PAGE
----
The noble Baroness, Lady Ritchie, spoke of these powers being imposed on devolved Administrations. The first point to make in that context is that there is no obligation or time limit under the powers for the devolved Administrations to use the powers that Part 6 would grant them. The powers would be exercisable at the discretion of the devolved Administrations if they chose to use them. However, these are powers that would allow devolved Administrations broad scope to implement their own new system of environmental assessment.

In addition, the model would mean that, where assessment is needed under both EOR and an existing EIA/SEA regime, whether in Scotland, England, Wales or Northern Ireland, the development or plan need satisfy only one of the regimes, avoiding the need for duplication. Without the ability to adopt EOR, the UK Government and the devolved Administrations would have no interoperability and gradually increasing divergence, and that could mean certain projects or plans requiring assessment under two separate regimes far into the future, which, as is obvious, could lead to a chilling effect on development of certain types and in certain locations, as well as cross-border plans. Devolved Administrations adopting these powers would not completely remove the risk of divergence, as the current powers model would allow devolved Administrations complete discretion on what their system of environmental assessment looks like, but it would retain the potential for continued alignment where this is considered beneficial.

The noble Baroness raised a number of points and questions about Northern Ireland, and I shall ensure that these are taken up at departmental level and that the department keeps in touch with her about the action being taken. I just pick up the issue she raised of the absence of an Executive in Northern Ireland. In the current situation, with the Assembly not sitting, Northern Ireland is clearly not in a position to provide legislative consent for the Bill, so in respect of Part 6, the UK Government propose to extend these powers to Northern Ireland on the same basis as that agreed with the Welsh Government. This is not a decision that the UK Government have taken lightly, but we believe it is the right approach in these circumstances, as it preserves the opportunity for reform for a future Executive in a way that preserves the unique situation on the island of Ireland.

Legislating in this way provides Northern Ireland with safeguards on the use of these powers that would ensure that the consent of relevant Northern Ireland departments was required if the UK Government wished to use the powers in Part 6 to legislate for matters within devolved legislative competence. Not extending the powers in this way would mean the loss of these safeguards, as well as the loss of the opportunity for the Northern Ireland Executive to benefit from these powers once the Executive have been restored.

I am conscious that the noble Baroness has sought to introduce amendments for each of the devolved Administrations. While the Government share the noble Baroness’s view that it would be best for each Administration to be placed on an even footing, at this stage the amendments provide the Scottish Government with concurrent powers, but on slightly different terms from those of Wales and Northern Ireland. However, we are continuing to engage with the Scottish Government on this issue and remain open to extending the same provisions to the Scottish Government to place each Administration on the same footing, should they agree to that. On the basis of discussions continuing, I hope that the noble Baroness will not feel the need to press her amendments.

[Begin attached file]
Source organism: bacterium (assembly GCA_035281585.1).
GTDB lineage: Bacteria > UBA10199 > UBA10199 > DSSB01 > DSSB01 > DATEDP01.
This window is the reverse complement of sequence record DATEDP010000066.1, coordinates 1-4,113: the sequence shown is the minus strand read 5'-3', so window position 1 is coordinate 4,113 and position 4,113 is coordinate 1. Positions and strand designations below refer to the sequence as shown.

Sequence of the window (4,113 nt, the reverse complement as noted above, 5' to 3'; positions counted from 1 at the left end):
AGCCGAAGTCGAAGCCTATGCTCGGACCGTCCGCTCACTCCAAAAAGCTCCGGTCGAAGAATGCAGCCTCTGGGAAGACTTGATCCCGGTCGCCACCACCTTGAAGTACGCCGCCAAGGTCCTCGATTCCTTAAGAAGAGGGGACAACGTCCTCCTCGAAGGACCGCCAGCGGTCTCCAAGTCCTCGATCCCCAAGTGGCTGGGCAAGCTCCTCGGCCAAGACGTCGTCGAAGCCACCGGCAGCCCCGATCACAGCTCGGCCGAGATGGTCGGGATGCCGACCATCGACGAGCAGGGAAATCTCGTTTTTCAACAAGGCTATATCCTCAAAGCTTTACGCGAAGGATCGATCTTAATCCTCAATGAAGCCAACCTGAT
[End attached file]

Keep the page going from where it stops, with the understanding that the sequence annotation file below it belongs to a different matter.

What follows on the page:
Amendment 91 agreed.
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Moved by
95: Clause 132, page 161, line 5, leave out “, or giving a direction under this Part,”
Member's explanatory statement
This amendment is consequential on the amendment in the Minister’s name to Clause 133 at line 18 on page 162.
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Earl Howe Portrait Earl Howe (Con)
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My Lords, in moving Amendment 95, I will speak also to Amendments 97, 287 and 293, which address recommendations in the report of your Lordships’ Delegated Powers and Regulatory Reform Committee on community land auctions—CLAs. I declare my interest as a landowner.

These procedural amendments will change the power of direction in Clause 133(1)(a), which allows the Secretary of State to direct that a local planning authority preparing a local plan may put in place a CLA arrangement. We are changing this, so that local planning authorities wishing to pilot a CLA arrangement should instead be designated by CLA regulations. These regulations will be subject to the negative resolution procedure to allow for an appropriate level of parliamentary scrutiny of the selection of local planning authorities to participate in community land auction arrangements. We agree with the argument put forward by the DPRRC that the negative resolution procedure is more appropriate than the affirmative, because it will not lead to the delay of the implementation of CLA arrangements.